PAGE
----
For Minority and Small Businesses: How Small is Small?

Government agencies across the country are implementing small business programs. The programs are designed to level the playing field between small businesses and large corporations and provide race- and gender-neutral remedies for increasing minority and women business opportunities. The race- and gender neutrality are because the programs offer benefits that are based on firm size rather than on race, ethnic or gender criteria.

The benefits of those programs are derived when agencies set-aside contracts of a specified amount for competition exclusively among small businesses. This means that small businesses will compete among their peers, rather than with large corporations. By helping small businesses the programs aid society as a whole because small and start-up enterprises are the primary creators of jobs in the economy.

For example, the March 2012 ADP National Employment Report indicated 216,000 jobs were created between January and February. Of that amount, 20,000 were added in corporations with payrolls of 500 or more workers, 88,000 in companies with payrolls between 50 and 499 workers, and 108,000 were added in companies with payrolls of 49 workers or less. While these results point to the job creating benefits of small businesses, our intention is not to downplay the importance of corporate supply chains to small business success. Instead, we wish to simply to note that small businesses are on the front-line when it comes to creating jobs – especially firms with 50 or fewer workers.  So it is important for society to pay special attention to this class of business.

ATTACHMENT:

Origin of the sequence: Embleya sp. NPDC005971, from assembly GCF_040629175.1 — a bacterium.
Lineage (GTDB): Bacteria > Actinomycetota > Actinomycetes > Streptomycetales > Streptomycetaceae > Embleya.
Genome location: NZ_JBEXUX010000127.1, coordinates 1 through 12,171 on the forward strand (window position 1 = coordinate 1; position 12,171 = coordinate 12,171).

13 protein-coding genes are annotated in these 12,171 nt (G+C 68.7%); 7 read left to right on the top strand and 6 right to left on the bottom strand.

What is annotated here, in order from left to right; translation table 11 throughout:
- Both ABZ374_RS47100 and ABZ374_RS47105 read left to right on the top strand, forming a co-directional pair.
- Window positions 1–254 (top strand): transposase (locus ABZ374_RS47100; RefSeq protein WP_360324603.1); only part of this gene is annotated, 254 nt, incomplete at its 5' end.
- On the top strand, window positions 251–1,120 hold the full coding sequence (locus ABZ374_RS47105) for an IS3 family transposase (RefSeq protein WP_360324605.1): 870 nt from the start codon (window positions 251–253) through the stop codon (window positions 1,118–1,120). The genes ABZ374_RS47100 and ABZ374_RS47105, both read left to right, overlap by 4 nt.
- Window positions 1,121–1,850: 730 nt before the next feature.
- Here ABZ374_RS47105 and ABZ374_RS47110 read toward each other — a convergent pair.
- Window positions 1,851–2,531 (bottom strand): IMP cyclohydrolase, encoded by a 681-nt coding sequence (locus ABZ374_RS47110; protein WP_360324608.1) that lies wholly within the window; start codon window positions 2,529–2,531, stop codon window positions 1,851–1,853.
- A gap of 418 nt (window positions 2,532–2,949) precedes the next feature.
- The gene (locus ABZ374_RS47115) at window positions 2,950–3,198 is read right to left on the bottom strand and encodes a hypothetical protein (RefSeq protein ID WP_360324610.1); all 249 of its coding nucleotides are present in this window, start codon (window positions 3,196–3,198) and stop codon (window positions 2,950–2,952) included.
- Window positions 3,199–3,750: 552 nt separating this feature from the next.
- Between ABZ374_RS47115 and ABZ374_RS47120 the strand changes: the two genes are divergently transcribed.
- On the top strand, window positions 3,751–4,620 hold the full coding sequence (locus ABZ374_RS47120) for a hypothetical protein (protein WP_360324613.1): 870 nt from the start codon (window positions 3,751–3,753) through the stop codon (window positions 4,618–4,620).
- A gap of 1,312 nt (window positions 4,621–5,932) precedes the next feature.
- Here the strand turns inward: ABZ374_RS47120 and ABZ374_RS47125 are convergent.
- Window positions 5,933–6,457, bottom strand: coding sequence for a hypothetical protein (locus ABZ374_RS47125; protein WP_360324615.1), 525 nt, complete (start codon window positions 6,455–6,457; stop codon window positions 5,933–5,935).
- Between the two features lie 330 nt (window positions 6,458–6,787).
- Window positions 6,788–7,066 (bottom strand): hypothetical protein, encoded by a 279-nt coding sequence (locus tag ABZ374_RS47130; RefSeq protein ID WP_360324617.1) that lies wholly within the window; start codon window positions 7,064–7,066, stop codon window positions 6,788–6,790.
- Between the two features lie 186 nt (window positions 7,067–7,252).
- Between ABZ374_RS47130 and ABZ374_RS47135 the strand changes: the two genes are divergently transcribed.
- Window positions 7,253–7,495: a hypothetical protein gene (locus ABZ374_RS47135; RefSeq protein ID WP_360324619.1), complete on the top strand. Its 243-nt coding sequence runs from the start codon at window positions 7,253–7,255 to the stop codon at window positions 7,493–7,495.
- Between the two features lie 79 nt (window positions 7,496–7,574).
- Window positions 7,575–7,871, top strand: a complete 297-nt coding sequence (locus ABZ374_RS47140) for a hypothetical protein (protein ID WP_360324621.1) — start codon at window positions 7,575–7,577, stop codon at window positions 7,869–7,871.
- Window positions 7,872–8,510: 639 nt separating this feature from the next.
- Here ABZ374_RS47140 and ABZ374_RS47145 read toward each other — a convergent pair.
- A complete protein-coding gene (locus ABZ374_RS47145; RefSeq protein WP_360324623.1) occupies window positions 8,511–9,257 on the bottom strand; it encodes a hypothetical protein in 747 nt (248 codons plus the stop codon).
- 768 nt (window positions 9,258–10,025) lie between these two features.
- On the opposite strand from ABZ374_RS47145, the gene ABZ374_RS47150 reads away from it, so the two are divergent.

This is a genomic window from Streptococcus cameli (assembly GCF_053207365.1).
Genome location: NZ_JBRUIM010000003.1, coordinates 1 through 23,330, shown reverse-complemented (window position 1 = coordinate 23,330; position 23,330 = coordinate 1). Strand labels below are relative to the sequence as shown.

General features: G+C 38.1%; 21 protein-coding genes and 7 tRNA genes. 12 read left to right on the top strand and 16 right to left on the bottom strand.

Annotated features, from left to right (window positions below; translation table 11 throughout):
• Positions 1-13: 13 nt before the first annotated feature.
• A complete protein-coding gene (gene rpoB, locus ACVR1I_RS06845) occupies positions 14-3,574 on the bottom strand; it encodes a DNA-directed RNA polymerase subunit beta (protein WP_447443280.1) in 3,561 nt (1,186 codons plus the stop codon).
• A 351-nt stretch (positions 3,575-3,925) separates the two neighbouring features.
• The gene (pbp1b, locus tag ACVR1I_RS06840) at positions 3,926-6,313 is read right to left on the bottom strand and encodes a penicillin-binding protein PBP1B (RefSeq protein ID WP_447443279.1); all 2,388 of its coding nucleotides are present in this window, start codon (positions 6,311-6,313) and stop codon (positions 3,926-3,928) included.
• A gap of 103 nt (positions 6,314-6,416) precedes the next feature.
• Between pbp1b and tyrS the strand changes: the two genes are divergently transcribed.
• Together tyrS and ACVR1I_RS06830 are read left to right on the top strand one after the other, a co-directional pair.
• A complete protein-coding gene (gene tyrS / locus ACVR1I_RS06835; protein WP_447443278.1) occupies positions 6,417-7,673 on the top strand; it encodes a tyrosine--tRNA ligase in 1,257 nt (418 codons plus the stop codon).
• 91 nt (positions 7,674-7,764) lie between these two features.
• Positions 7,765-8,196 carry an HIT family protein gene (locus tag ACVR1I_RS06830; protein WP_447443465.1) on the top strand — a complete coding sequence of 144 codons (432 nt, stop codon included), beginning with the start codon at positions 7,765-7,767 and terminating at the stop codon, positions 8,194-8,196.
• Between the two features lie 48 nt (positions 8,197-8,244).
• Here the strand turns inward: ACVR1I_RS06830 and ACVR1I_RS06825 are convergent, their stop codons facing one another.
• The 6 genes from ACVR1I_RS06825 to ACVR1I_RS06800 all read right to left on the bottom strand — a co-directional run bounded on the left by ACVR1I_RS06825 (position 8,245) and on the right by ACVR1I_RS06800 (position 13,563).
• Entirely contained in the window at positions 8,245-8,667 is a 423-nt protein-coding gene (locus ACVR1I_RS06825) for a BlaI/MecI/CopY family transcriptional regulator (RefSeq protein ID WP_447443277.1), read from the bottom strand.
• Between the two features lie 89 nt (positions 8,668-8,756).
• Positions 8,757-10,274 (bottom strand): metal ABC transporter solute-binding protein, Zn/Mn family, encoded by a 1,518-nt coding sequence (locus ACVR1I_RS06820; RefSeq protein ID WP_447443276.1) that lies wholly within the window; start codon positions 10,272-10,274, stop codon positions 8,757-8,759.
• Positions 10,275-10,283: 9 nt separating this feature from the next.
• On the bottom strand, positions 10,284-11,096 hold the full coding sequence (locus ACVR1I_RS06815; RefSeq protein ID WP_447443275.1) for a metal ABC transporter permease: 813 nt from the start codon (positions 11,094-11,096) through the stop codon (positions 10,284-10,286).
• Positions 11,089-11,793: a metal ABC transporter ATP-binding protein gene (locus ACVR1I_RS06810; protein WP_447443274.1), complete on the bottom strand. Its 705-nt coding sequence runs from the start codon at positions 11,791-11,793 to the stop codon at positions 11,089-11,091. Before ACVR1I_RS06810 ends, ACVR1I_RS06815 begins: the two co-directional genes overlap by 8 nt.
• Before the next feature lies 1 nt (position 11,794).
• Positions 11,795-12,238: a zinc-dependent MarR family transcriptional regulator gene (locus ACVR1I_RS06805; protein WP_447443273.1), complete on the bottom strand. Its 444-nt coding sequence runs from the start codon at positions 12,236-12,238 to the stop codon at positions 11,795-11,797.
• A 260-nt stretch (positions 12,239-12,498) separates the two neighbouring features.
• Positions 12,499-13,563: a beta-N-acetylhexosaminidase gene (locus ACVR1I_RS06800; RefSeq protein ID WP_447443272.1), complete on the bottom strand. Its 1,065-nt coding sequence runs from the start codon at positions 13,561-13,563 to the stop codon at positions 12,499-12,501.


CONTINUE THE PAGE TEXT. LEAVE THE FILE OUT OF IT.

Small business programs must address several important issues if they are to be effective. Three of the most important issues are the following: 1.  What is the dollar value of contracts that are eligible to be set aside for competition only among small businesses? 2.  How is the threshold determined? 3. What is the revenue and employment size standard that qualifies a firm for the small business program?

These issues are being debated nationally. Similarly, the House of Representatives of the Georgia General Assembly is proposing modifications to the State’s size standard for businesses wishing to participate in the Department of Administrative Service’s Small Business Program. House Bill 12 HB 863/CSFA proposes to amend the Official Code of Georgia as follows:  (2)(3) ‘Small business’ means a Georgia resident business which is independently owned and operated. In addition, such business must have either fewer than 100 300 employees or less than $1 million $30 million in gross receipts per year.”

In short, the amendment would change the existing eligibility criteria from 100 employees or less than $1 million in revenue, to $30 million or less than 300 employees. The question is, will the change be effective and if so, how is it likely to affect minority businesses?

 Gazelle Index Proposed Modifications to GA. House Bill